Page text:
The Long Term Health and Financial Consequences of Divorce
Health News Digest reports that there may be health and financial costs to divorce that do not reveal themselves until long after the divorce is complete.
It is widely known that because of the economies of scale, many families going through a divorce and those with children, in particular, will face some diminution in their standard of living after the divorce. The reason, the income that used to support a single home when the marriage was intact, must now support two households. The same income must now pay two rents or mortgages, stock two refrigerators, pay two cable bills and the list goes on. There may not be enough resources to pay for all the things that intact family took for granted.
However, the article is interesting because it goes beyond the obvious costs and shows some of the hidden costs of divorce.
To this must be added duplicate items for the children: when the bicycle goes to one house, a second one will have to be purchased for the other house because neither parent will want to be seen as less generous and caring than the other, and this is true for all items, essential and non-essential alike; clothing, beds, towels, doll houses, video games, school supplies, and so on, plus the time and money required to replace, repair and upgrade these items. Certain expenses, such as daycare costs and doctor visits, may be divided more or less equally (assuming both parents are willing and able to pay, which is oftentimes not the case), but for daily living expenses, a safe rule of thumb might be to count the number of kids you have and multiply by two—then add the costs of a second home.
And if, for example, the parents live an hour apart and transfer their children back and forth thrice weekly, that adds up to another thirty hours of driving time per month, plus gas, and related expenses, not counting delays, schedule changes, forgotten items, extra pick-ups and drop-offs, and extracurricular activities that were previously managed through some sort of division of labor, but must now be done separately. In varying degrees, this holds true for most other household activities—efficiency is lost when spouses must function without the support of each other—and as the old saying goes, time is money.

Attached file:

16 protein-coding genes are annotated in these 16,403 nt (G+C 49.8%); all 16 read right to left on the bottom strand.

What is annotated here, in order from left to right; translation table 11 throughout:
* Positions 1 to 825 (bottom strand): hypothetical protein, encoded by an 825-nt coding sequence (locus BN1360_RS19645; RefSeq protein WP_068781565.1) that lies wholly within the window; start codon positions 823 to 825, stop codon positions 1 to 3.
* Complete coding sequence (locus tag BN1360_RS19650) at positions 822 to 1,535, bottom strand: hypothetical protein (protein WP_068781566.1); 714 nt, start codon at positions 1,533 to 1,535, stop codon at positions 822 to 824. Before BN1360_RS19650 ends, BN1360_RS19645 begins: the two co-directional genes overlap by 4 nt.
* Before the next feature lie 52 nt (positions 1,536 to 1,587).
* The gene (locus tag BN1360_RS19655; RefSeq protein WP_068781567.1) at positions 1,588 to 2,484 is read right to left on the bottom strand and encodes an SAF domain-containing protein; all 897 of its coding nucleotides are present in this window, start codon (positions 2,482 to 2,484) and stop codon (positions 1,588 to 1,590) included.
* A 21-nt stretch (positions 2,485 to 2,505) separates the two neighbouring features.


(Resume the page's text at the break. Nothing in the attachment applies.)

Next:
This change in our financial picture, however, does not stop at the home front, but reaches into the workplace as well: the U.S. government reports that half of all single mothers receive public assistance, while divorced men earn between 10% and 40% less than their married counterparts having similar educations and backgrounds. It should come as no surprise then that at the age of retirement, divorced couples have a significantly lower net worth than those who remained married. After divorce, the yellow brick road quickly loses its luster, and life is rarely easier.
Of course, here we’re just talking about money matters, and as we all know, divorce involves a lot more than financial losses. Divorcés also experience significantly higher numbers of early death of almost all the major diseases, as well as higher rates of in and out-patient psychiatric care, suicide, physical abuse, accidental injury, and drug and alcohol use. But those are other issues. Here we’re focusing only on dollars and cents. One hurdle at a time.
In summary, although divorce leaves us in a highly emotional state, we should be careful not to let those emotions rule our thinking, particularly those that blind and bind us to the grim consequences of such decisions. Before making that call to an attorney, or presenting your spouse with your decision to leave, make sure that you’ve taken the time to ask yourself if divorce is really worth the financial price you will pay. If it is, then fine, you can move on to the other matters mentioned above. But do you homework first—and make sure that your pencil is sharp.